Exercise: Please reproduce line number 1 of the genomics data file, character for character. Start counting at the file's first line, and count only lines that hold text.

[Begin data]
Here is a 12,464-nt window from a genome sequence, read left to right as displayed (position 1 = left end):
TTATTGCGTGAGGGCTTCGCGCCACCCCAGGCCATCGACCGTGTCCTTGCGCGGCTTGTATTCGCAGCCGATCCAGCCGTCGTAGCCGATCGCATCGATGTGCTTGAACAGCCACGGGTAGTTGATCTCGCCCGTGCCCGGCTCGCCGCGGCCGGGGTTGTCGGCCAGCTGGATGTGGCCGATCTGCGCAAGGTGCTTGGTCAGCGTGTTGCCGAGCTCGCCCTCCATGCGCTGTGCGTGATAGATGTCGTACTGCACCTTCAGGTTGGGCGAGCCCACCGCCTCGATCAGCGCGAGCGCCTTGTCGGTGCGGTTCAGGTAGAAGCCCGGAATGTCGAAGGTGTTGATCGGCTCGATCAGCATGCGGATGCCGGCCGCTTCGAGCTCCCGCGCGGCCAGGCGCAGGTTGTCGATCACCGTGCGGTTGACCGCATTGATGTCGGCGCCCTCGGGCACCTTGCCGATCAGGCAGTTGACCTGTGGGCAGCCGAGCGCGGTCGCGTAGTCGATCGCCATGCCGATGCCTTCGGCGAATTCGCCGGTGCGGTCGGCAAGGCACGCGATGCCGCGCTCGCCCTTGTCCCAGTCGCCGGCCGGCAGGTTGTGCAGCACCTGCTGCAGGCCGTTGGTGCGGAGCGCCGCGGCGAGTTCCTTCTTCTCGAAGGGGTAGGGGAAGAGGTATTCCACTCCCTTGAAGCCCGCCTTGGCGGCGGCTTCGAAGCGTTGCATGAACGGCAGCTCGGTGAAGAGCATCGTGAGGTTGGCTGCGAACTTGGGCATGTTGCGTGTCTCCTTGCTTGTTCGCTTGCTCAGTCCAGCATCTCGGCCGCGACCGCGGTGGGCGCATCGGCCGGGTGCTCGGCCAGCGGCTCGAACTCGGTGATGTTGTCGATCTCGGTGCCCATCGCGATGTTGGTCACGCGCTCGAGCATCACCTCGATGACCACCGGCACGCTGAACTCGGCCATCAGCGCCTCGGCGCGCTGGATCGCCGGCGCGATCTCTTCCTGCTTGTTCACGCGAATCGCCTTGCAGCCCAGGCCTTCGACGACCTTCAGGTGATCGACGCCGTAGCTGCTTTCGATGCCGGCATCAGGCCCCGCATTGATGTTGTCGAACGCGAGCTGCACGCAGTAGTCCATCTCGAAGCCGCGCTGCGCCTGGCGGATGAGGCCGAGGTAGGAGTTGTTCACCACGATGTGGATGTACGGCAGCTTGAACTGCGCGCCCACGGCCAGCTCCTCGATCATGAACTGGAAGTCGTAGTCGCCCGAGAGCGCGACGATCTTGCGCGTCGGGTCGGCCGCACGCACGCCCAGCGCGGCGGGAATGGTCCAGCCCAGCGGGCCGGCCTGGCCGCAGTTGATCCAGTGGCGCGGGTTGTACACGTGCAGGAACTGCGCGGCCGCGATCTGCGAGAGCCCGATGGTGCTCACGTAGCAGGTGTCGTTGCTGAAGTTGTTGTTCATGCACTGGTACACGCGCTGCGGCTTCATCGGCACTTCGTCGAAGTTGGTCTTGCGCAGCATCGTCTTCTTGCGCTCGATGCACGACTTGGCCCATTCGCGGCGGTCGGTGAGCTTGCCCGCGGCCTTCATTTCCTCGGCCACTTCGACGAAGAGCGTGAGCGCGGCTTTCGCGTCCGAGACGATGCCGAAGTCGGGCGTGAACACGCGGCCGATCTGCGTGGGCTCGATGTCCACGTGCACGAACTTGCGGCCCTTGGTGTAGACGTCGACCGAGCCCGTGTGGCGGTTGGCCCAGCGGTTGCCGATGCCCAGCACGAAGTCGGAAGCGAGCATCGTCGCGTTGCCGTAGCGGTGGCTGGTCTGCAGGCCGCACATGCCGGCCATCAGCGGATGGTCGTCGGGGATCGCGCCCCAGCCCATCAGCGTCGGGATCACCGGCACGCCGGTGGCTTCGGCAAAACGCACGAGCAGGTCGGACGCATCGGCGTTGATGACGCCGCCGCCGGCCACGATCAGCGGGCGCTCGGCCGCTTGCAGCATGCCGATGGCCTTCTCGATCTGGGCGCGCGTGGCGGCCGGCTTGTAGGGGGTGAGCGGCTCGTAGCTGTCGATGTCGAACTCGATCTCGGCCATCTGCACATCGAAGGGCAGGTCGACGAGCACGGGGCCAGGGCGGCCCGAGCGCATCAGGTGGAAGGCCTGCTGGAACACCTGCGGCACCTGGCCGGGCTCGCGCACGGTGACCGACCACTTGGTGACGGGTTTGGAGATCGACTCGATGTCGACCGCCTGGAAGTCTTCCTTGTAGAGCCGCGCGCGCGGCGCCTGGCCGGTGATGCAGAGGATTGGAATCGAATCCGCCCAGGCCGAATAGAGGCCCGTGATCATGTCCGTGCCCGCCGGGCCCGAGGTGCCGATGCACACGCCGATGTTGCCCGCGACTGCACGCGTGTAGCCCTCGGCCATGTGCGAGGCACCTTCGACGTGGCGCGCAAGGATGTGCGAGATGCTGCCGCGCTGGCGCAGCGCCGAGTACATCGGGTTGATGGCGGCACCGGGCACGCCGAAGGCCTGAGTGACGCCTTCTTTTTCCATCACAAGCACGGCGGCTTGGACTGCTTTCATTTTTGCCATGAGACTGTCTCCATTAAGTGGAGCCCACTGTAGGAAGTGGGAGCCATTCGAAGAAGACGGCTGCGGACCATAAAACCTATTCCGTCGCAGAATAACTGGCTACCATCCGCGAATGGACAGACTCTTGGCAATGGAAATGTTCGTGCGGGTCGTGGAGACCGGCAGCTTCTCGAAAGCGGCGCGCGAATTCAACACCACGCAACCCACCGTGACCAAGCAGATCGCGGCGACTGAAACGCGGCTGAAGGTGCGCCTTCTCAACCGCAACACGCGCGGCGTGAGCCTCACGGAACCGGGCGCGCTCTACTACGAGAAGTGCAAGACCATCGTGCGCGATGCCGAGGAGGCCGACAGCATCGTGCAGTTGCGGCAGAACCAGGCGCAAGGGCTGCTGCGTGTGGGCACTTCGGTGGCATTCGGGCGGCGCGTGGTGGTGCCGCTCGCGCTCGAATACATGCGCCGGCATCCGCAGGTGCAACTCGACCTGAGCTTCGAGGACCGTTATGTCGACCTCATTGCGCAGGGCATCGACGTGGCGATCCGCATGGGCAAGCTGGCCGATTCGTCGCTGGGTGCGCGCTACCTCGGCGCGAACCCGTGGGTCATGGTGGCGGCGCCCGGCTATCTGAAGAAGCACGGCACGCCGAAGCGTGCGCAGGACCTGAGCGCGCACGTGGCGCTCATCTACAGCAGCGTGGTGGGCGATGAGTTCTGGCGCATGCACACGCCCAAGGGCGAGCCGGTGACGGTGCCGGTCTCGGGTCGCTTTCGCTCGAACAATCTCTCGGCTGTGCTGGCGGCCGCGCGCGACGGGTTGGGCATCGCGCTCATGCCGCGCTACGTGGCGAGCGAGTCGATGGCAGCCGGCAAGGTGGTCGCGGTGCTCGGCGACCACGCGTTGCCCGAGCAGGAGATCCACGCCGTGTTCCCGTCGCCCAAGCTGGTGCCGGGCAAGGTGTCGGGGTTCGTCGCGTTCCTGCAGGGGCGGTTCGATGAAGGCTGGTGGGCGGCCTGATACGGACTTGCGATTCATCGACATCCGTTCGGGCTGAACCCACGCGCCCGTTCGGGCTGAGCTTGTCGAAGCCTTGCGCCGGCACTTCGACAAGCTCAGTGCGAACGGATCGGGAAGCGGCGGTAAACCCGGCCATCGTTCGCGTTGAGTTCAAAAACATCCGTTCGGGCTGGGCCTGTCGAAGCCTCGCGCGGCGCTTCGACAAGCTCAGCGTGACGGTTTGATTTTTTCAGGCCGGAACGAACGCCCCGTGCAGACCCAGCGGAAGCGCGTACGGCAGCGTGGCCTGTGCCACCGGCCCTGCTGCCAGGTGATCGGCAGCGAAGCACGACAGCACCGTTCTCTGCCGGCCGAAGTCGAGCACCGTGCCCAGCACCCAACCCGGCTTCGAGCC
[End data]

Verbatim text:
Here is a 12,464-nt window from a genome sequence, read left to right as displayed (position 1 = left end):